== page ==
I've been a fan of the original NES from childhood. To me it was a magical system, which captured my interest for the first time one Christmas morning. As an adult, I still have fond memories of that console. Part of the impetus for this project came from those childhood memories.
The Spartan Mini NES, as its name implies, has at its foundation a Spartan Mini FPGA board. The Spartan Mini is a development board I built around the Spartan 6 FPGA by Xilinx. The NES core that runs on the FPGA is a modified version of Brian Bennett's design. To facilitate the transfer of games from the SD card to the FPGA, I'm using a Parallax Propeller, which is connected to the FPGA with a serial link.
At its heart, this project relies on the Spartan 6 FPGA by Xilinx. I'm using the TQFP 144 pin version for ease of soldering. To facilitate breaking out all of the pins and getting the project up and running quickly, I've used the Spartan Mini FPGA board, as well as the perfboard shield.
For the NES core I chose this one developed by Brian Bennett. I first prototyped the project as much as possible on a breadboard, working out the kinks in the design until it was ready to be wired onto perfboard.
Besides the Spartan Mini, the other components used for this build were:
I finished up the Spartan Mini NES project today. This is a project developed around my Spartan 6 FPGA development project. The end goal of this project was to learn Verilog and FPGA design, while also creating a handheld NES gamepad. I left off last time with the wiring done to the perfboard shield that connects to the FPGA board. Since there wasn't enough room on that board to place the display and all the buttons I decided to bolt the shield to a larger perfboard that would fit all the components needed. I ran some measurements on the largest perfboard I had and mounted the shield to the board.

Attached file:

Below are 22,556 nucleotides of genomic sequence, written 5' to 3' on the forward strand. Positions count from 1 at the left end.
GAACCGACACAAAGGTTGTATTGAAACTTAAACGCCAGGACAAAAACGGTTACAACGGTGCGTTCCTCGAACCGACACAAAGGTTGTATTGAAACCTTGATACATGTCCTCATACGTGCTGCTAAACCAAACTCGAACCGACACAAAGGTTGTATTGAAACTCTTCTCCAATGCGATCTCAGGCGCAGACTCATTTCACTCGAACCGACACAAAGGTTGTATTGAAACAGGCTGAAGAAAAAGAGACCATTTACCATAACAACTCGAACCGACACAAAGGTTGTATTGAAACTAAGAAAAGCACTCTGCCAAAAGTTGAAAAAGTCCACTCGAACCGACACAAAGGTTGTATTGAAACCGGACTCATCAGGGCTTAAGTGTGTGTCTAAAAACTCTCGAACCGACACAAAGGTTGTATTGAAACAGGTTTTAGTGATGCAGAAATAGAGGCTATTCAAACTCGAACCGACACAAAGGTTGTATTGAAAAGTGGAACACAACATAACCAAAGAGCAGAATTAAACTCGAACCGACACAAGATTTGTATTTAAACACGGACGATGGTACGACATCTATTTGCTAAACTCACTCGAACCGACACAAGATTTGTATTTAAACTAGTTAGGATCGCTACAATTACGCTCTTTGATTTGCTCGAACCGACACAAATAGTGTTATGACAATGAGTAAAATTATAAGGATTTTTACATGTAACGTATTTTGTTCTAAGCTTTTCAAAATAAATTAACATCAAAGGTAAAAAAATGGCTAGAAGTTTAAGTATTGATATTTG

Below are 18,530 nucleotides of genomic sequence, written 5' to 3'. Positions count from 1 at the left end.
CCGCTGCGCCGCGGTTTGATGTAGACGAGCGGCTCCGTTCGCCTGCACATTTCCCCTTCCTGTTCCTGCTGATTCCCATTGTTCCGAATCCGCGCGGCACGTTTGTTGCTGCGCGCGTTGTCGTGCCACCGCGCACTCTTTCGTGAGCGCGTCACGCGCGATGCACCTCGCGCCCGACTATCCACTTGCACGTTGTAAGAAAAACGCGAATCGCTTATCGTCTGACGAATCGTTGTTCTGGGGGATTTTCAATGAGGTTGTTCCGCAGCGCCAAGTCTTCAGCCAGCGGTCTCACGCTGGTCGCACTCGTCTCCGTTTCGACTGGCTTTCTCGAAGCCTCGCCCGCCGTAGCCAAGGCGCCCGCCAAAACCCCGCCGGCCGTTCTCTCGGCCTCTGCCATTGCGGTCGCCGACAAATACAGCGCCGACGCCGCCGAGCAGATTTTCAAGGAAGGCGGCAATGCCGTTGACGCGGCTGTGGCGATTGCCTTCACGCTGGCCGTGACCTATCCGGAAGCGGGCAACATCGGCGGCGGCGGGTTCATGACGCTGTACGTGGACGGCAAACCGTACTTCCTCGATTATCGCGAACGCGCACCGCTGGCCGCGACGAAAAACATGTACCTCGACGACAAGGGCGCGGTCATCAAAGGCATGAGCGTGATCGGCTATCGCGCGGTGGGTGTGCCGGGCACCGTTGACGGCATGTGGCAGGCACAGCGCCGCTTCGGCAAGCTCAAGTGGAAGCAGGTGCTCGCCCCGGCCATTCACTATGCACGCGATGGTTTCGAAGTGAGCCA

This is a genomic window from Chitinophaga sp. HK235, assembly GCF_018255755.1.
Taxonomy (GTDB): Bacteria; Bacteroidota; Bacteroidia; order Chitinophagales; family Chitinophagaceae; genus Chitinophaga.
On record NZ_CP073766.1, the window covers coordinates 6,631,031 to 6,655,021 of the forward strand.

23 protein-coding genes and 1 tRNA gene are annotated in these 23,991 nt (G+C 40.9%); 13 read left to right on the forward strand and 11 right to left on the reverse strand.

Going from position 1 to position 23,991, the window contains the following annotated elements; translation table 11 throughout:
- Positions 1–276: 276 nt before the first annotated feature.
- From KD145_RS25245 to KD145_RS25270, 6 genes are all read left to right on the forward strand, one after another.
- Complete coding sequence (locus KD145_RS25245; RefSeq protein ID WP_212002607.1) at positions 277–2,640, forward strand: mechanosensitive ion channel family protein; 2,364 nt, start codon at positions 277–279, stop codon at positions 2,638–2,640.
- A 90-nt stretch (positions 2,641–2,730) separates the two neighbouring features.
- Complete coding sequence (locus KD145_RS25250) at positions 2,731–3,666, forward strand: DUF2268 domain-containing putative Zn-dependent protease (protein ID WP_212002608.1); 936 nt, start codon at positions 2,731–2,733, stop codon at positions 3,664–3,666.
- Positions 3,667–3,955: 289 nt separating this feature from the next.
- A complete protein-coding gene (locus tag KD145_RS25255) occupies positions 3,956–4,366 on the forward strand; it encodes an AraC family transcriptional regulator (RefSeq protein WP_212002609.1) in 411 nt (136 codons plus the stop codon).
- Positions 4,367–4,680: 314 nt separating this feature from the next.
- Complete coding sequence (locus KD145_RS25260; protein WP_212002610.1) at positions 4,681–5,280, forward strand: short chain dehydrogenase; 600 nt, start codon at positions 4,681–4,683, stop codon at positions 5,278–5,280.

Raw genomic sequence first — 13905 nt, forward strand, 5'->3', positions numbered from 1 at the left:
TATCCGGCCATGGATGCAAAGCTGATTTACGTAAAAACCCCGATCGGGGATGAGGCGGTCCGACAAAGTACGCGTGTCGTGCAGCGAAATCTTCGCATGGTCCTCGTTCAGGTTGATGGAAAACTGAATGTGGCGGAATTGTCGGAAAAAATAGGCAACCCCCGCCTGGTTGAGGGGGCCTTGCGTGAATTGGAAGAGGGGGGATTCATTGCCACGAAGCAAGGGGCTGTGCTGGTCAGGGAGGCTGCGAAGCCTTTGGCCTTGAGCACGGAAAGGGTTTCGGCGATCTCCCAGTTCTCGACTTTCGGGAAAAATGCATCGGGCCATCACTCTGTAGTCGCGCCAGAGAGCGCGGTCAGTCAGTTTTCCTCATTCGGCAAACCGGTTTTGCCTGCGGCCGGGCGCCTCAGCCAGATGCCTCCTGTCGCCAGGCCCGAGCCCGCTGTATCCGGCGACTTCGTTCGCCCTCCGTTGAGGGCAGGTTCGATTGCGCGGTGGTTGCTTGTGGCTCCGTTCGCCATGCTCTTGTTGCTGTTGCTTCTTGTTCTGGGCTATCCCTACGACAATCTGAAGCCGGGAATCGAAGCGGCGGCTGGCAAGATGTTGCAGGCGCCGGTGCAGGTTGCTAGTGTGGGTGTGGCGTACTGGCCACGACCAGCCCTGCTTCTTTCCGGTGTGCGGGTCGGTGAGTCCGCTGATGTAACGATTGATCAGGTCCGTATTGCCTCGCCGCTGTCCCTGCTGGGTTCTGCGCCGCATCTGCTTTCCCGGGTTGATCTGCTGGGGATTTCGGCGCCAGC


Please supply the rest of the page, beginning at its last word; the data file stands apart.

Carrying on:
From there I wired up the joypad buttons, the SD card, speaker, and the Prop Plug connector for flashing the propeller board. For the speaker I bought one of these PCB mount varieties from Adafruit.
For the power supply I used 4 AA batteries wired in series and plugged directly into the barrel jack on the Spartan Mini board. I found that by placing the battery packs on the outer edge of the board, they could double as handle grips. I used velcro to hold down both the display as well as the battery holders. I did this in the hopes that it would be easier to modify or repair the board if it was needed in the future.
Here's the finished project.
I'm going to swap out the Alkaline batteries for some NiMH 2100mAh rechargeable batteries. The total current drain of this project as measured by my power supply was around 400mA, so hopefully that should give me around 5 hours or so of operation before recharge. All in all I'm happy with how this project turned out. It was a lot of fun diving into FPGA's and being challenged by aspects of electronics that I hadn't encountered before.
Spent some more time soldering the final handheld NES project. Just like in routing PCB traces, the majority of the time seems to be in getting the placement of the components just right. For this particular project it wasn't too bad. My main concern was just aligning the components so that they wouldn't hinder the connection between the FPGA board and the proto shield. I wired in a Parallax Propeller Mini board to save on space. Here's what the finished placement looks like:
I cut a small slot for the lcd cable to enter through the board and connect to the led driver. I ended up desoldering the screw terminals from the audio amp board in order to save room for the usb plug.
The only connections missing now are the speaker, sd card, and joypad buttons. The plan right now is to mount this to a larger board where i'll have a bit more room to work with.
I cleared off enough room on the workbench to do some more testing on my spartan mini fpga board with the end goal of completing this handheld NES project. Of course to be truly portable, I didn't want to have to reprogram the NES core into the FPGA each time I wanted to play a game. It would be nice to persist the FPGA configuration off to the external SPI flash attached to the Spartan 6, and have it load in that configuration automatically when it starts up.
Here's the pertinent part of the spartan mini schematic, showing the connections to the SPI flash: